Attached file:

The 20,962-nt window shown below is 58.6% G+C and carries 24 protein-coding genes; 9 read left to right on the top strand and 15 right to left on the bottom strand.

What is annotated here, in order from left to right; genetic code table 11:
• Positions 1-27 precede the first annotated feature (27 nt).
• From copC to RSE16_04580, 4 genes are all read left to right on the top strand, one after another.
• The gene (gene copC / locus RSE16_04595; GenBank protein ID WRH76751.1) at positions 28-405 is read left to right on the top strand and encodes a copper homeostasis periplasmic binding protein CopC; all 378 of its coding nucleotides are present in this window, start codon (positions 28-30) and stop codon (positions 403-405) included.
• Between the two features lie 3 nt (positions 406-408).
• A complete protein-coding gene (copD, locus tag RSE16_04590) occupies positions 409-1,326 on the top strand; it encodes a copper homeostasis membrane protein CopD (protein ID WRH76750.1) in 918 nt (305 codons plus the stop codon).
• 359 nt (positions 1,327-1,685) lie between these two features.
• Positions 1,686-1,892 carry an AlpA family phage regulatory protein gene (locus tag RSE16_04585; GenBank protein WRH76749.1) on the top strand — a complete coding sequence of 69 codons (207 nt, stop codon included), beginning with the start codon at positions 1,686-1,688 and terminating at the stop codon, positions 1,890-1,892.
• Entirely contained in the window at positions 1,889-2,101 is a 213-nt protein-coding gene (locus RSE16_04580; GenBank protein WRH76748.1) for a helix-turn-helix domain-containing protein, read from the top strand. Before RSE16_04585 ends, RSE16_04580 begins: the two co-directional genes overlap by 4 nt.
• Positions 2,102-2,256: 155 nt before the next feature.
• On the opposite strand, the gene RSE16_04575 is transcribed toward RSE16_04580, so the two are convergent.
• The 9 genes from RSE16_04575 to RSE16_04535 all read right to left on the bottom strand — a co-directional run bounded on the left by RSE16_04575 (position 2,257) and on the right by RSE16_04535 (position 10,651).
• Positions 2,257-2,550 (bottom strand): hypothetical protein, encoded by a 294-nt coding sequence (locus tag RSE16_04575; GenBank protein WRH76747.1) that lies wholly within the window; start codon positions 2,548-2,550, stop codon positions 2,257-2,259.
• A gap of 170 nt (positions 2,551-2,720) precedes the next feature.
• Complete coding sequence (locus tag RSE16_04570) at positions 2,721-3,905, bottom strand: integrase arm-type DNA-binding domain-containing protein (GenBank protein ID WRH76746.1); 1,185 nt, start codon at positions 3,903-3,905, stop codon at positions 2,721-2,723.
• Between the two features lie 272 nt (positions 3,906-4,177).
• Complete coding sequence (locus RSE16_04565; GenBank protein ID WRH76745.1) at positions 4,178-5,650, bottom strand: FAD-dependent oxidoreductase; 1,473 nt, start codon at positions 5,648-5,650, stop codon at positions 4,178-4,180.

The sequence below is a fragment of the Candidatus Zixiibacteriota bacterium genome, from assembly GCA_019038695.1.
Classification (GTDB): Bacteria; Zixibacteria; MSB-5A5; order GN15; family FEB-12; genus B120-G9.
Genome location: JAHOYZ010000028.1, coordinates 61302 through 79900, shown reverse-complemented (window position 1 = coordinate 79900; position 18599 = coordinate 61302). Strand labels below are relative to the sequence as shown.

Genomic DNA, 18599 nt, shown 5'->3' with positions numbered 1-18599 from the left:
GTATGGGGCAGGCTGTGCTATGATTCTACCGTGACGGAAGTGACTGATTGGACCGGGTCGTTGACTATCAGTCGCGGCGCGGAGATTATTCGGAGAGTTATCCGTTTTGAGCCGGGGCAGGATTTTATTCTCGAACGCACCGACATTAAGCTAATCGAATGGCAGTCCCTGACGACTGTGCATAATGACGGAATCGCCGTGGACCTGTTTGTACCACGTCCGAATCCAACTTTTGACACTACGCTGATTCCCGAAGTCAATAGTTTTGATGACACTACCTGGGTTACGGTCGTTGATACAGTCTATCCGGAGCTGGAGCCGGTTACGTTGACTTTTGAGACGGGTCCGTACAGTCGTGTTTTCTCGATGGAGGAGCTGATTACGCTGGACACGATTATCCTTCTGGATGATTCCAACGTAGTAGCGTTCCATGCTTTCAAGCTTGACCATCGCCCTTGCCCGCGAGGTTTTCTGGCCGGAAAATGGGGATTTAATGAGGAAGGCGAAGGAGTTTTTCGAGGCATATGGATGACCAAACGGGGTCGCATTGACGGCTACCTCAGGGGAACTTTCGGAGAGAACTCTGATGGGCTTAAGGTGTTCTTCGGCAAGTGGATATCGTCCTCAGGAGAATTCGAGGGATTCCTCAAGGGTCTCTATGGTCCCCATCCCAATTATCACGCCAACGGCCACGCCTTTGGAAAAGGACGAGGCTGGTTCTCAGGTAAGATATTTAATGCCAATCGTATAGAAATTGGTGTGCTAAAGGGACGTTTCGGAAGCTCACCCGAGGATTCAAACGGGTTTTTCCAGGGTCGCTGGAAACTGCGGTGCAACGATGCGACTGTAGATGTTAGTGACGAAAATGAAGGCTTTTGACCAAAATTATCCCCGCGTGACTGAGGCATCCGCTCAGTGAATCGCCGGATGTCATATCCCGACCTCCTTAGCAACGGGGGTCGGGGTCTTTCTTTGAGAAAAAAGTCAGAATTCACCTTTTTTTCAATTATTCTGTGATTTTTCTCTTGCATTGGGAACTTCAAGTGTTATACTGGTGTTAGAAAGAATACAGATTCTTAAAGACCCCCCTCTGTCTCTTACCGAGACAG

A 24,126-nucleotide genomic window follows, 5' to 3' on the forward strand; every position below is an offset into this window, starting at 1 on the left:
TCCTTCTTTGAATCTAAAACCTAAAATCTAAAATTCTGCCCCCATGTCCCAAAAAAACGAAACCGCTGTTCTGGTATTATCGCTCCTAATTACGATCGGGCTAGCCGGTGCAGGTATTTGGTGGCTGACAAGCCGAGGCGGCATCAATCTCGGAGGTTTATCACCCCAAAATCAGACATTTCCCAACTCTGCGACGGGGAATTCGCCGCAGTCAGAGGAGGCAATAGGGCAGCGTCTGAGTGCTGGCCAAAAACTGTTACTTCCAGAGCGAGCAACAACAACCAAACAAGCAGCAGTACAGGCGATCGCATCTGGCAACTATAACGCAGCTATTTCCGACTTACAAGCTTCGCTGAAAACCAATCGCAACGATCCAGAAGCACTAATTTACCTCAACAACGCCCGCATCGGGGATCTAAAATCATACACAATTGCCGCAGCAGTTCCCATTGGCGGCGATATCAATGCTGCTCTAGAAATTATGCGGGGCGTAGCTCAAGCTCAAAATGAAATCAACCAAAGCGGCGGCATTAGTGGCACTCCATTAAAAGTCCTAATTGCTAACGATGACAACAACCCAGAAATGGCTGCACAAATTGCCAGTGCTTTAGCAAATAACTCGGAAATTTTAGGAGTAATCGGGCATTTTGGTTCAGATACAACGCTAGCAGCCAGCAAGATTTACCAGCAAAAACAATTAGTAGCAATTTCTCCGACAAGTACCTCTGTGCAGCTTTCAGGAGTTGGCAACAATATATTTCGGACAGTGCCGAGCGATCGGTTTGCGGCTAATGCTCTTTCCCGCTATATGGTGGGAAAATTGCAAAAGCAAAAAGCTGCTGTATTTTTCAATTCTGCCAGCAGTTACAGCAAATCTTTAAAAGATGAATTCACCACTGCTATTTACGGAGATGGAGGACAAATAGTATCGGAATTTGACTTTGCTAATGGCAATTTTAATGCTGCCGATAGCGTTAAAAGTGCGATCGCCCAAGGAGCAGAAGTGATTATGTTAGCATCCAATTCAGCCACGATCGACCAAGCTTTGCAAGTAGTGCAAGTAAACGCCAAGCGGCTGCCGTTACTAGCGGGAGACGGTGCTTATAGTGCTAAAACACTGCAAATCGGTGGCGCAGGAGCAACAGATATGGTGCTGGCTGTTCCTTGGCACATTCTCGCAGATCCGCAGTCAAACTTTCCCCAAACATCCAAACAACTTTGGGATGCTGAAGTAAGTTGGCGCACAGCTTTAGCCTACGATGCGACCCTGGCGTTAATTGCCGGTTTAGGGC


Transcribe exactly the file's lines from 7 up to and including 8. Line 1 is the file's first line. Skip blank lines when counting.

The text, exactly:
• A complete protein-coding gene (copD, locus tag RSE16_04590) occupies positions 409-1,326 on the top strand; it encodes a copper homeostasis membrane protein CopD (protein ID WRH76750.1) in 918 nt (305 codons plus the stop codon).
• 359 nt (positions 1,327-1,685) lie between these two features.